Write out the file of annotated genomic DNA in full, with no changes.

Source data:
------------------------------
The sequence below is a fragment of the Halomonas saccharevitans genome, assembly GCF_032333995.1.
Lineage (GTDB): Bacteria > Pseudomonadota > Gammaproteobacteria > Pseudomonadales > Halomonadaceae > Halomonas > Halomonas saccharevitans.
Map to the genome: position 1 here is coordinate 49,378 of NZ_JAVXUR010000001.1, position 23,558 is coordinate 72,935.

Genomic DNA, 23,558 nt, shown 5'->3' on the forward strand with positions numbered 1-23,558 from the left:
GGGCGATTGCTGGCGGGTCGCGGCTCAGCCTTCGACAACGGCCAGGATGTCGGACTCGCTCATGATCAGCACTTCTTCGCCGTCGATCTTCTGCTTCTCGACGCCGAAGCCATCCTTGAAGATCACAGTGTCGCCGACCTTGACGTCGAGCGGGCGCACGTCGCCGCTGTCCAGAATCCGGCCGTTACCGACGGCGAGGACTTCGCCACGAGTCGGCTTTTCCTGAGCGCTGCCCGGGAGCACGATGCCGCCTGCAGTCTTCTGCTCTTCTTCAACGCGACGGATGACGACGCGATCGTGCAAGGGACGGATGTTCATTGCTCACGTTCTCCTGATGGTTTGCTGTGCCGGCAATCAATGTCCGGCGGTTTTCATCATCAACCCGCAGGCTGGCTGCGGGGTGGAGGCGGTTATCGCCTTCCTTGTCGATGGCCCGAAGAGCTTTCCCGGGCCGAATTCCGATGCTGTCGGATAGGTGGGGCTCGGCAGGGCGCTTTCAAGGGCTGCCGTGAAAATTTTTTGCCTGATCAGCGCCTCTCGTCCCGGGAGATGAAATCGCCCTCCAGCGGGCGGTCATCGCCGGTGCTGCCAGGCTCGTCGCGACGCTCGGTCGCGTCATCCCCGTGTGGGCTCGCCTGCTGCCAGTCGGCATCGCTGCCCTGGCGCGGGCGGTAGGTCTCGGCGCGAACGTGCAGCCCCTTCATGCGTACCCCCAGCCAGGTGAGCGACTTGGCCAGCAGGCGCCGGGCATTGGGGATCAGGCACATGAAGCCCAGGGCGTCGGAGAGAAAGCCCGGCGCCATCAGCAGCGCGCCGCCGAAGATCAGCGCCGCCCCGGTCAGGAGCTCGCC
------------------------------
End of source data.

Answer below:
The sequence below is a fragment of the Halomonas saccharevitans genome, assembly GCF_032333995.1.
Lineage (GTDB): Bacteria > Pseudomonadota > Gammaproteobacteria > Pseudomonadales > Halomonadaceae > Halomonas > Halomonas saccharevitans.
Map to the genome: position 1 here is coordinate 49,378 of NZ_JAVXUR010000001.1, position 23,558 is coordinate 72,935.

Genomic DNA, 23,558 nt, shown 5'->3' on the forward strand with positions numbered 1-23,558 from the left:
GGGCGATTGCTGGCGGGTCGCGGCTCAGCCTTCGACAACGGCCAGGATGTCGGACTCGCTCATGATCAGCACTTCTTCGCCGTCGATCTTCTGCTTCTCGACGCCGAAGCCATCCTTGAAGATCACAGTGTCGCCGACCTTGACGTCGAGCGGGCGCACGTCGCCGCTGTCCAGAATCCGGCCGTTACCGACGGCGAGGACTTCGCCACGAGTCGGCTTTTCCTGAGCGCTGCCCGGGAGCACGATGCCGCCTGCAGTCTTCTGCTCTTCTTCAACGCGACGGATGACGACGCGATCGTGCAAGGGACGGATGTTCATTGCTCACGTTCTCCTGATGGTTTGCTGTGCCGGCAATCAATGTCCGGCGGTTTTCATCATCAACCCGCAGGCTGGCTGCGGGGTGGAGGCGGTTATCGCCTTCCTTGTCGATGGCCCGAAGAGCTTTCCCGGGCCGAATTCCGATGCTGTCGGATAGGTGGGGCTCGGCAGGGCGCTTTCAAGGGCTGCCGTGAAAATTTTTTGCCTGATCAGCGCCTCTCGTCCCGGGAGATGAAATCGCCCTCCAGCGGGCGGTCATCGCCGGTGCTGCCAGGCTCGTCGCGACGCTCGGTCGCGTCATCCCCGTGTGGGCTCGCCTGCTGCCAGTCGGCATCGCTGCCCTGGCGCGGGCGGTAGGTCTCGGCGCGAACGTGCAGCCCCTTCATGCGTACCCCCAGCCAGGTGAGCGACTTGGCCAGCAGGCGCCGGGCATTGGGGATCAGGCACATGAAGCCCAGGGCGTCGGAGAGAAAGCCCGGCGCCATCAGCAGCGCGCCGCCGAAGATCAGCGCCGCCCCGGTCAGGAGCTCGCC